Research really should continue on this project.  Not only does this project make use of semantic technology, it’s also a practical tool (even if its just for internal use within the TWC).  Professors, faculty, and students in the TWC go to conferences often to present research throughout the year and an application to aid in creating a schedule of events would be very valuable for getting the most out of these conferences.

So after the conference, I began to resume my work on social integration into the Wine Agent by investigating Twitter.  I decided to use the java Twitter library Twitter4J because of its support for Android.  Twitter4J also requires an oAuth library as well, so I decided to use the recommended SignPost-Oauth library.  I am currently having some issues retrieving the access token but hopefully I can clear this issue up soon.

Recently, we’ve received some exciting news regarding the Mobile Wine Agent.  There’s a possibility that it will be gaining some national recognition in a few months with some of the wine enthusiast magazines.  Evan has assembled a team of students to make sure that the three versions (Android, iPad, and iPhone/iPod Touch) of the Mobile Wine Agent will be ready.  Over this Winter break and into the beginning of next semester, we will all be working hard to meet the deadlines we’ve established to get the Mobile Wine Agent.  Evan will be working on reasoning, Philip will be working on porting the iPhone/iPod Touch version to the iPad, Yu will be investigating GPS in the context of Semantic Web, and I will be working on creating the Android version of the application.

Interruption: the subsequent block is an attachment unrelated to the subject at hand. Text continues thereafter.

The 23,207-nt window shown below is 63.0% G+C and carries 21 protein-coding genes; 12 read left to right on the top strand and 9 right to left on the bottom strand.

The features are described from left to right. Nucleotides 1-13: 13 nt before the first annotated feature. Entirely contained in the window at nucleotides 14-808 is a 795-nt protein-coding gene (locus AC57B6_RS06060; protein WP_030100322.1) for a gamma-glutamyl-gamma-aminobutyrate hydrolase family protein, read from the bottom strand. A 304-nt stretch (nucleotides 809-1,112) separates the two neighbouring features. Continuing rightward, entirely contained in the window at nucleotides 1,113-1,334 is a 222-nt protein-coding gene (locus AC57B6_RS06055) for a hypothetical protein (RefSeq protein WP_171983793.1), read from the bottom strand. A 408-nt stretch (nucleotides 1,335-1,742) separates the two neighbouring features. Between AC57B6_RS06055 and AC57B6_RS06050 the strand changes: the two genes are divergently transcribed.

Overall, my first semester with the TWC Undergraduate lab has been excellent.  Patrick and John have done an amazing job keeping the lab organized and informed.  I’ve really learned a lot about Semantic technology over the past few months.  My biggest criticism (besides not having enough pizza meetings) is the lack of common projects between the undergrads.  I know Cameron and Philip worked on a few demos at the beginning of the semester, and now Phillip is part of the Wine Agent effort.  By not working on common problems, we’re losing a great opportunity to collaborate, talk through ideas, share backgrounds, learn from each other, and brainstorm.  Maybe next semester, there could be a collaborative semester long project that all the undergrads work on together, or hopefully more collaboration will just occur naturally when the Xbox arrives and the space becomes occupied with students.

I look forward to working on the Wine Agent for Android over the next few months.  I will do my best to keep this blog regularly updated on the status of the project.

If you’re reading this, it must mean you either had a lot of time or you skipped to the end…


Filed under Android, TalkTracker, Tetherless World Constellation, Wine Agent